He’s an amateur WWII historian or a product of the cold war.
He’ll use phrases like “Digital Pearl Harbor,” which would make sense if conflict or combat in cyberspace had not been underway for decades. He’ll talk about “Cyber deterrence,” which makes all the sense in the world if there were any meaningful analog between nuclear weapons (and their potential impact if used) and digital ones. He’ll lament the lack of “Digital Arms Control” . . . are you serious?! I respect the work of those who came before, but attempting to shoe-horn concepts you’re not familiar with into constructs you are isn’t helping the cause. Legacy futures make for great newspaper copy and think tank literature, but they don’t improve security NOW. Wanting to remain relevant at the expense of meaningful debate about real, current problems is the worst sort of vanity.
Now a couple of ways you can identify the good, from the bad and the ugly:
He’s the first to tell you he doesn’t know/he refuses to talk about subject X.
People in any field, not just security, can quickly become enamored with even the slightest whiff of potential fame (we are, all of us, human). The cyber security world in particular is filled with “security celebrities” who are not entirely without knowledge, skill or ability, but their Q-score is disproportionate to their technical acumen. When we used to launch people into space TV stations would host former Astronauts – not glider pilots – to talk about what it is light to get shot through the atmosphere, yet no one feels that there is anything wrong getting the opinion about the malware-of-the-day from a guy who made his name in not-malware.
He’s lost a few (and doesn’t mind telling you)
Anyone with a perfect track record in cyber security is either a) lying or b) not trying hard enough. Solving problems – or at least marginalizing them – in this space is exceedingly difficult and failure is rampant. Someone with the demonstrated capacity to do great things should also have a sufficient level of humility to be able to say: “What I did was hard and I learned a lot about what doesn’t work while I was doing it.” We have incandescent light bulbs only because Edison (improving the work of someone else) didn’t mind failing over and over and over and over and over . . .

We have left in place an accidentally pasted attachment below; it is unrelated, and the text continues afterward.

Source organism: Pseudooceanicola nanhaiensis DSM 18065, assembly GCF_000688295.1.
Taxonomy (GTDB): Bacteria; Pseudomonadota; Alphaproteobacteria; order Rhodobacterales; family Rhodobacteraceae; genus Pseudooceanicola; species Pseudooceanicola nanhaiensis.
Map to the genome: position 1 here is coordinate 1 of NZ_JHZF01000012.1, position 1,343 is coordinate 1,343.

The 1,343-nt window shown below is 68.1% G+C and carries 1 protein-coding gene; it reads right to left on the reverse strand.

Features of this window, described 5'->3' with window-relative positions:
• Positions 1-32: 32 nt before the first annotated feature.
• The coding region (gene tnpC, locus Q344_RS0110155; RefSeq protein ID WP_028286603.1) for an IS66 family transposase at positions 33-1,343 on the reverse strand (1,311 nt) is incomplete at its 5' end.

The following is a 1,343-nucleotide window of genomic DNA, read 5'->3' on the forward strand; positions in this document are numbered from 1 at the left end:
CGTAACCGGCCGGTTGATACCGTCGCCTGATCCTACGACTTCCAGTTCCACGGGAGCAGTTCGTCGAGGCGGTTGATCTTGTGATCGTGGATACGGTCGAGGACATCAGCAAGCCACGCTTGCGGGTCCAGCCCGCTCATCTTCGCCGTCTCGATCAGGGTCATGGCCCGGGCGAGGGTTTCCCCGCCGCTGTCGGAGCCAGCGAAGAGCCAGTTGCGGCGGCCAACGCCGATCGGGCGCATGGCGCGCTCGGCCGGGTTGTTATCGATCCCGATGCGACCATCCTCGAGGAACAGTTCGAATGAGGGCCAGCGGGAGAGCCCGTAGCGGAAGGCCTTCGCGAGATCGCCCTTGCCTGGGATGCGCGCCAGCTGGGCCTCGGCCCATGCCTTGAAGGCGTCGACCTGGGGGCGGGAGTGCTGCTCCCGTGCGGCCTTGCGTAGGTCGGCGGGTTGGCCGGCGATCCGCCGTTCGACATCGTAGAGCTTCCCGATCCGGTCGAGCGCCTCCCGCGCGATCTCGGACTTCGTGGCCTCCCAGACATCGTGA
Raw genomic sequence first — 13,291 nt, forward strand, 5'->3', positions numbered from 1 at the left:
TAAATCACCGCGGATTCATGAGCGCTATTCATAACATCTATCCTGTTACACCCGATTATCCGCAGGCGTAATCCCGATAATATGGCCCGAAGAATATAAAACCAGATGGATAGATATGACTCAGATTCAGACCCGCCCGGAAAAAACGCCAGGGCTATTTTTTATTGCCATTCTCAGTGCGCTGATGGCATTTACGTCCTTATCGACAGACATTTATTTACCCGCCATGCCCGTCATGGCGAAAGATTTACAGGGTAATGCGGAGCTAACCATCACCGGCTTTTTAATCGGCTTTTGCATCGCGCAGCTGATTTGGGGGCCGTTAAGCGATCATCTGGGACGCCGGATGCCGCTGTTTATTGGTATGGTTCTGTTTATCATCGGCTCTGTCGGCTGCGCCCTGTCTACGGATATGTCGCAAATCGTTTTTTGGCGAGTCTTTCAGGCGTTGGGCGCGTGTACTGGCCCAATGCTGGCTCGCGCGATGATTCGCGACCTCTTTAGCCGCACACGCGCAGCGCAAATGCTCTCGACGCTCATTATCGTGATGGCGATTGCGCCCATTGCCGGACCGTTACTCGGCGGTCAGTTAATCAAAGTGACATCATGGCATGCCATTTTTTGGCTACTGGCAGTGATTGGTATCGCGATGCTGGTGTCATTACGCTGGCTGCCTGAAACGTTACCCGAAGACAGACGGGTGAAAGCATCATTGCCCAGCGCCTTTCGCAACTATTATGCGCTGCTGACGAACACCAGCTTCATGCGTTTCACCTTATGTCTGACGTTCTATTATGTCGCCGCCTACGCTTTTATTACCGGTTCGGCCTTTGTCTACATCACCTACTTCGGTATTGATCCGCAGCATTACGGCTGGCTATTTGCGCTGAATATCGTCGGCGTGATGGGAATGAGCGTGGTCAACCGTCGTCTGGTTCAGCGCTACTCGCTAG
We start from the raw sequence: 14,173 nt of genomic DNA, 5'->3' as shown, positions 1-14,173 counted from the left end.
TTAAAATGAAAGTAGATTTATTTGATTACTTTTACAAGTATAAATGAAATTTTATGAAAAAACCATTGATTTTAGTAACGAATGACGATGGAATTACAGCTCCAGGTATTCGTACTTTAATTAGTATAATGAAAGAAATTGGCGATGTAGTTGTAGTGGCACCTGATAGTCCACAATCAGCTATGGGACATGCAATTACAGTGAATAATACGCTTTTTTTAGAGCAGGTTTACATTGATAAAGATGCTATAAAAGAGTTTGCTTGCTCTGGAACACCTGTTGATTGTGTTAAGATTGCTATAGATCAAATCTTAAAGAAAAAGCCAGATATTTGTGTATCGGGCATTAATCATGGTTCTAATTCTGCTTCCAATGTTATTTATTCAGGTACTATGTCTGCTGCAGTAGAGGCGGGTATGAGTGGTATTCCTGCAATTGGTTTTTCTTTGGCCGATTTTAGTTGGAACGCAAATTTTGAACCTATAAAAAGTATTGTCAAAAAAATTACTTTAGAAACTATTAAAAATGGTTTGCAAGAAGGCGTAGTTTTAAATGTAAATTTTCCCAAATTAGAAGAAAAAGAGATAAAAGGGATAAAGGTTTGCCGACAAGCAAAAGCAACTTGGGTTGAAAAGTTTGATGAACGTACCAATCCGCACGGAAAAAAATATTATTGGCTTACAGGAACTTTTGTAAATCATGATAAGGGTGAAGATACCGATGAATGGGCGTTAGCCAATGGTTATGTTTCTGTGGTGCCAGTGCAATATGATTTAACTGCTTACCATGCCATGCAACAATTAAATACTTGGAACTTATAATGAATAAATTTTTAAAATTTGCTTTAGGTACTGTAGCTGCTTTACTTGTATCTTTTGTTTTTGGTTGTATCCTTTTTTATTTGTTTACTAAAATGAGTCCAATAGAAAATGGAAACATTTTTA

He tells you what you don’t want to hear/something unprintable.
Remember earlier when I said that absent some definitions, rigor, and context, no one could say that a given piece of malware was all that and a bag of chips? Yeah, no one wants to hear a talk about that (certainly not at any conference being held in Vegas). The government doesn’t have a cyber security talent shortage, it has a personnel security standards problem (by definition, people who are good at CNO have done things that would preclude being awarded a security clearance): no one wants to talk about that either. Experts focus on root causes and look beyond the facile: frauds, charlatans, bureaucrats and media whores repeat talking points and “everybody knows” fallacies.